|Connecticut Warbler: This big-eyed beauty, skulking in the forest shadows, is the most sought-after of the late May migrants through northwestern Ohio. Photo by Kristin Mylecraine.|
Tuesday, May 20, 2014: The weather forecast has changed a lot since the last time I posted four days ago, and as a result, the outlook for migration has changed as well.
In the woodlots near the Lake Erie Shoreline, migrant activity stayed good through the weekend and actually picked up a little on Monday, the 19th. A southerly wind flow, combined with unsettled weather during the night, put many new migrants down in the area. That pattern is predicted to continue through tonight, with a mild warm front coming through as well. It appears that Wednesday morning, May 21, could produce a large arrival of migrants. It's likely to be raining in the morning, but the timing and location of the rains could be just right for dropping good numbers of migrant songbirds all over northwestern Ohio. (It's also possible that the rain will shut things down to the south of us, making for a slow day locally, so there are no guarantees.)
Sometime between Wednesday afternoon and Thursday morning, winds will swing around to the west and then the northwest. Winds are predicted to stay northerly through Saturday morning, so many birds that arrive Wednesday will probably stay in the area through the first part of the weekend. Then Saturday night the winds are supposed to go back to the west-southwest and then south. Based on current forecasts, there could be a good arrival of birds on Sunday, May 25, and especially on Monday, May 26. That is six days from now, so of course the forecast could change in the meantime.
Prediction summary: Based on current weather forecasts, I expect arrival / turnover of migrants on Wednesday May 21, Sunday May 25, and Monday May 26, with good numbers of birds lingering locally on the days in between.
Late May migrants: The period May 20-30 is after the peak, but excellent diversity still can be found in all the stopover habitats near Lake Erie. Among the warblers and some other songbirds, adult males tend to migrate earlier in spring than females or second-year males, so late May features more of the duller plumages. Some species pass through in excellent numbers during late May; this is a good time to see Yellow-billed and Black-billed cuckoos, many flycatchers (such as Olive-sided, Yellow-bellied, and Alder), Red-eyed Vireo, Swainson's and Gray-cheeked thrushes, and a set of late-migrating warblers that includes American Redstart, Blackpoll, Canada, Wilson's, Mourning, and Connecticut.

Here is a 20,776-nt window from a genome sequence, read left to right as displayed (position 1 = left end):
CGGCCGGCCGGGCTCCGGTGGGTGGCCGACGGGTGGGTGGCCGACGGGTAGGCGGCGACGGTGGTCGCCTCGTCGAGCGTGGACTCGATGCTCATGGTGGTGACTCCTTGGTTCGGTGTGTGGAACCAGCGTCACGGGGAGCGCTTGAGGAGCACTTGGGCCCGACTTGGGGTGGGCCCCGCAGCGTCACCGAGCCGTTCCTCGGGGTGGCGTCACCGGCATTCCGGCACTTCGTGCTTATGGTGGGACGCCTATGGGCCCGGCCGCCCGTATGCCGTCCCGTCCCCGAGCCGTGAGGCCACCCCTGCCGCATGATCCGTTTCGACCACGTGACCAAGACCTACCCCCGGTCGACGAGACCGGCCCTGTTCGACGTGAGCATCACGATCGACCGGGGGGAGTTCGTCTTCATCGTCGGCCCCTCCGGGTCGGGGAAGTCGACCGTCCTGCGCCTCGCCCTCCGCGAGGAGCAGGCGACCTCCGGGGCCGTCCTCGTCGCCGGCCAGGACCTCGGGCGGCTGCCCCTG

Connecticut Warbler is a highly sought-after migrant. It has eluded many birders because it is uncommon, quiet, and secretive, and it migrates late in spring, after the peak of birding activity. In NW Ohio, May 20 to 30 is the best time to find it.
This species forages mostly by walking slowly on the ground, occasionally jumping up onto a log or low branch. Males will sing from high perches on their breeding grounds in northern forest, but when they sing here in Ohio, they usually do so from just a few feet off the ground. So the birds are almost always very low or on the ground, inside forest or dense thickets, where they are hard to see.
The best way to seek these elusive migrants is to get out at dawn and listen for their loud, distinctive song. You can search more area by walking quickly and quietly, or driving slowly, along the edge of good habitat. At this link, you can hear a good recording of the song from the Macaulay Library at Cornell. And at this link, you can hear several recordings from Xeno-Canto.
Migrants usually stop singing shortly after dawn. After they've fallen silent, the best way to search is to walk very slowly on boardwalks or trails, stopping to scan any place where you can actually see the ground inside the forest. The Connecticut will be walking very slowly and methodically, its colors looking surprisingly obscure in the forest shadows. With great luck, you might see one pop up onto a log as you're going past. On the Magee Marsh boardwalk, some consistent areas have been between numbers 3 and 6, near number 10, near number 16, and at the west end of the west parking lot. (For a map of the boardwalk showing the locations of the numbers, see this link.)
But this is very much a needle-in-a-haystack kind of search, so it's best if you can be out early enough to locate one by sound.
Where should you search? Greg Links, an ace birder with experience throughout this region, shared this list of specific places to look for Connecticut Warblers:
"In no particular order:
1. Magee Marsh - no details necessary.
2. Maumee Bay State Park - boardwalk behind the nature center, easternmost dike in the park that leads north from the parking area at the far east end of the cabin road. Also some of the grassy trails in the NW corner of the park.
3. Far east end of Cedar Point Road, at Decant Road.
4. North end of Yondota Road at entrance gate area to Cedar Point NWR (no access to refuge, and area around belong to water treatment plant. Stay on road.)
If west of Toledo in Oak Openings area:
1. Wolfinger Road, between Secor Metropark and Bancroft Road (accessed from either).
2. Irwin Road, especially between Wolfinger and Bancroft.
3. Schwamberger Road between Bancroft and Old State Line Road.
4. In Oak Openings Park, Sager Road between just west of Wilkins and Girdham roads."
In addition to the places listed above by Greg Links, I have found Connecticut Warbler on the Gallagher Trail behind Black Swamp Bird Observatory; inside the woods behind the visitors' center at Ottawa National Wildlife Refuge; and in the woods at East Harbor State Park, east of Port Clinton.
So those are some places to look, and suggestions about how to look; the next ten days are prime time for Connecticut Warbler. Best of luck to everyone who seeks this prized migrant!